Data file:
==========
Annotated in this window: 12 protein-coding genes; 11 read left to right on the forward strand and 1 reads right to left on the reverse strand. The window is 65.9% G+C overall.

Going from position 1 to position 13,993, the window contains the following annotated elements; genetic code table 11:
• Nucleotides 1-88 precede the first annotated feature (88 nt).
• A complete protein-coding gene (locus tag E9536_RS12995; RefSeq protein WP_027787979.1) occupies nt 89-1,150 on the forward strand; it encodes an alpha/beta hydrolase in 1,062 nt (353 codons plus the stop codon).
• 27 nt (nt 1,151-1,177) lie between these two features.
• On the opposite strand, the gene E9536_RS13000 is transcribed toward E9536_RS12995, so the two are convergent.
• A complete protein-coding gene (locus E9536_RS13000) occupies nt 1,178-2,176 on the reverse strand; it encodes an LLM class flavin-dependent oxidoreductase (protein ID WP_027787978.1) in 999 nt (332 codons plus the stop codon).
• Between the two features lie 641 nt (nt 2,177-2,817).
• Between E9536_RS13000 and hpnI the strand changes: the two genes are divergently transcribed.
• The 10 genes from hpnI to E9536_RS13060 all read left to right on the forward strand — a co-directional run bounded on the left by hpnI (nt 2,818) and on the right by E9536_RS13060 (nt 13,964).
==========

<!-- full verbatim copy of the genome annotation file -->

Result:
Annotated in this window: 12 protein-coding genes; 11 read left to right on the forward strand and 1 reads right to left on the reverse strand. The window is 65.9% G+C overall.

Going from position 1 to position 13,993, the window contains the following annotated elements; genetic code table 11:
• Nucleotides 1-88 precede the first annotated feature (88 nt).
• A complete protein-coding gene (locus tag E9536_RS12995; RefSeq protein WP_027787979.1) occupies nt 89-1,150 on the forward strand; it encodes an alpha/beta hydrolase in 1,062 nt (353 codons plus the stop codon).
• 27 nt (nt 1,151-1,177) lie between these two features.
• On the opposite strand, the gene E9536_RS13000 is transcribed toward E9536_RS12995, so the two are convergent.
• A complete protein-coding gene (locus E9536_RS13000) occupies nt 1,178-2,176 on the reverse strand; it encodes an LLM class flavin-dependent oxidoreductase (protein ID WP_027787978.1) in 999 nt (332 codons plus the stop codon).
• Between the two features lie 641 nt (nt 2,177-2,817).
• Between E9536_RS13000 and hpnI the strand changes: the two genes are divergently transcribed.
• The 10 genes from hpnI to E9536_RS13060 all read left to right on the forward strand — a co-directional run bounded on the left by hpnI (nt 2,818) and on the right by E9536_RS13060 (nt 13,964).